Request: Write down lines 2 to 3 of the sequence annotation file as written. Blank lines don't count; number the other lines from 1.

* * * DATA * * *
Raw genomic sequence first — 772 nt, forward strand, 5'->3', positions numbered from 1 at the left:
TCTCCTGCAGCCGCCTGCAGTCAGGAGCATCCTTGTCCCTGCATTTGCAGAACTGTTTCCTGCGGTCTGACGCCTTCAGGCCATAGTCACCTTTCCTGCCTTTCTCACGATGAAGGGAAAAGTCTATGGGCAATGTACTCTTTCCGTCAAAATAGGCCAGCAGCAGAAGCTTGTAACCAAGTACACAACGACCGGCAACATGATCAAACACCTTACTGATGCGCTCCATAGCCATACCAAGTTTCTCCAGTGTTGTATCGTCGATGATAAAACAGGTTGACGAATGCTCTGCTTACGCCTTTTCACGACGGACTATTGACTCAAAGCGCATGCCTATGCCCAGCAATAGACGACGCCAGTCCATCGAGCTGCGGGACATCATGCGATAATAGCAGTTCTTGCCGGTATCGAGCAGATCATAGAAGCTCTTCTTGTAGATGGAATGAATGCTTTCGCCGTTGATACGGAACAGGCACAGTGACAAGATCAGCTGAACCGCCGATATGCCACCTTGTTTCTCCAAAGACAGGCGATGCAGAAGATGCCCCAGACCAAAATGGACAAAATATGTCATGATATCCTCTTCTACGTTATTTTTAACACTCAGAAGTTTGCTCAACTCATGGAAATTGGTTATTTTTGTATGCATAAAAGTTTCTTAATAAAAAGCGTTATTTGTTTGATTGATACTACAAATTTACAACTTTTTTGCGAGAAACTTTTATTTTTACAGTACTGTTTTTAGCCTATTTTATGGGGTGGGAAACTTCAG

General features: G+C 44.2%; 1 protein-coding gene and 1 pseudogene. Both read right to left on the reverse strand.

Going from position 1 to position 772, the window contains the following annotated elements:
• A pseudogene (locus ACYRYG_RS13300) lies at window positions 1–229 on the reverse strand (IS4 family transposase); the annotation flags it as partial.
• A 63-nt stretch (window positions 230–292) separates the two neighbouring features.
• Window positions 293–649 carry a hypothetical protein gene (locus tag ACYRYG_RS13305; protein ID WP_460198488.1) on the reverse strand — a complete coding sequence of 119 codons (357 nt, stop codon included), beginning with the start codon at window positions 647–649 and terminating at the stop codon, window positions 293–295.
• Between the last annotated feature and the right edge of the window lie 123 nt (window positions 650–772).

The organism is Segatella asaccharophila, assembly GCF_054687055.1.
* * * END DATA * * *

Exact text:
TCTCCTGCAGCCGCCTGCAGTCAGGAGCATCCTTGTCCCTGCATTTGCAGAACTGTTTCCTGCGGTCTGACGCCTTCAGGCCATAGTCACCTTTCCTGCCTTTCTCACGATGAAGGGAAAAGTCTATGGGCAATGTACTCTTTCCGTCAAAATAGGCCAGCAGCAGAAGCTTGTAACCAAGTACACAACGACCGGCAACATGATCAAACACCTTACTGATGCGCTCCATAGCCATACCAAGTTTCTCCAGTGTTGTATCGTCGATGATAAAACAGGTTGACGAATGCTCTGCTTACGCCTTTTCACGACGGACTATTGACTCAAAGCGCATGCCTATGCCCAGCAATAGACGACGCCAGTCCATCGAGCTGCGGGACATCATGCGATAATAGCAGTTCTTGCCGGTATCGAGCAGATCATAGAAGCTCTTCTTGTAGATGGAATGAATGCTTTCGCCGTTGATACGGAACAGGCACAGTGACAAGATCAGCTGAACCGCCGATATGCCACCTTGTTTCTCCAAAGACAGGCGATGCAGAAGATGCCCCAGACCAAAATGGACAAAATATGTCATGATATCCTCTTCTACGTTATTTTTAACACTCAGAAGTTTGCTCAACTCATGGAAATTGGTTATTTTTGTATGCATAAAAGTTTCTTAATAAAAAGCGTTATTTGTTTGATTGATACTACAAATTTACAACTTTTTTGCGAGAAACTTTTATTTTTACAGTACTGTTTTTAGCCTATTTTATGGGGTGGGAAACTTCAG

General features: G+C 44.2%; 1 protein-coding gene and 1 pseudogene. Both read right to left on the reverse strand.